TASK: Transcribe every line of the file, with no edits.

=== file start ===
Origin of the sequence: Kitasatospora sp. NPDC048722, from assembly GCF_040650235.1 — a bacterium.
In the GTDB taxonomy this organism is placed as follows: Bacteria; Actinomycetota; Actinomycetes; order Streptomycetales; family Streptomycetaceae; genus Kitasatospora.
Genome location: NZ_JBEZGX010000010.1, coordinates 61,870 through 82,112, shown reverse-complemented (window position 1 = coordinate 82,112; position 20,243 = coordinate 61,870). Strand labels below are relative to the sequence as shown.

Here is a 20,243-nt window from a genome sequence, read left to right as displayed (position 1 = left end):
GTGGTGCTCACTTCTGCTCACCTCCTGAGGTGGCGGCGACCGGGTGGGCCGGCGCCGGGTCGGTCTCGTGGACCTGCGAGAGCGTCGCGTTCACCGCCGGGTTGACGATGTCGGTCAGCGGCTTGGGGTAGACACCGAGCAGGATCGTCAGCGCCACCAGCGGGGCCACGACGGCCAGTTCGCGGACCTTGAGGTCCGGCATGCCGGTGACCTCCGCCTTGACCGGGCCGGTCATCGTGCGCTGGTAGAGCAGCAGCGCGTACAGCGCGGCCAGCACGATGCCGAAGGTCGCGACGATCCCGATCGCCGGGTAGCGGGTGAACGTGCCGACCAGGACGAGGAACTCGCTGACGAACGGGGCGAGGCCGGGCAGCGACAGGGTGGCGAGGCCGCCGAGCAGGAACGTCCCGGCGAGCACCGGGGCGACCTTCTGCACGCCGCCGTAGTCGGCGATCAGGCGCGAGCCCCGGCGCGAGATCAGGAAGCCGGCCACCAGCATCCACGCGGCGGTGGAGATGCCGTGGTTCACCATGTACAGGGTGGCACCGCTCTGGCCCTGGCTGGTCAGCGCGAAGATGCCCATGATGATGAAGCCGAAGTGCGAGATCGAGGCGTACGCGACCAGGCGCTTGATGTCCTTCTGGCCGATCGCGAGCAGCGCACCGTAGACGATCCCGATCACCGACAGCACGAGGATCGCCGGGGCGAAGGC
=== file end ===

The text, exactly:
Origin of the sequence: Kitasatospora sp. NPDC048722, from assembly GCF_040650235.1 — a bacterium.
In the GTDB taxonomy this organism is placed as follows: Bacteria; Actinomycetota; Actinomycetes; order Streptomycetales; family Streptomycetaceae; genus Kitasatospora.
Genome location: NZ_JBEZGX010000010.1, coordinates 61,870 through 82,112, shown reverse-complemented (window position 1 = coordinate 82,112; position 20,243 = coordinate 61,870). Strand labels below are relative to the sequence as shown.

Here is a 20,243-nt window from a genome sequence, read left to right as displayed (position 1 = left end):
GTGGTGCTCACTTCTGCTCACCTCCTGAGGTGGCGGCGACCGGGTGGGCCGGCGCCGGGTCGGTCTCGTGGACCTGCGAGAGCGTCGCGTTCACCGCCGGGTTGACGATGTCGGTCAGCGGCTTGGGGTAGACACCGAGCAGGATCGTCAGCGCCACCAGCGGGGCCACGACGGCCAGTTCGCGGACCTTGAGGTCCGGCATGCCGGTGACCTCCGCCTTGACCGGGCCGGTCATCGTGCGCTGGTAGAGCAGCAGCGCGTACAGCGCGGCCAGCACGATGCCGAAGGTCGCGACGATCCCGATCGCCGGGTAGCGGGTGAACGTGCCGACCAGGACGAGGAACTCGCTGACGAACGGGGCGAGGCCGGGCAGCGACAGGGTGGCGAGGCCGCCGAGCAGGAACGTCCCGGCGAGCACCGGGGCGACCTTCTGCACGCCGCCGTAGTCGGCGATCAGGCGCGAGCCCCGGCGCGAGATCAGGAAGCCGGCCACCAGCATCCACGCGGCGGTGGAGATGCCGTGGTTCACCATGTACAGGGTGGCACCGCTCTGGCCCTGGCTGGTCAGCGCGAAGATGCCCATGATGATGAAGCCGAAGTGCGAGATCGAGGCGTACGCGACCAGGCGCTTGATGTCCTTCTGGCCGATCGCGAGCAGCGCACCGTAGACGATCCCGATCACCGACAGCACGAGGATCGCCGGGGCGAAGGC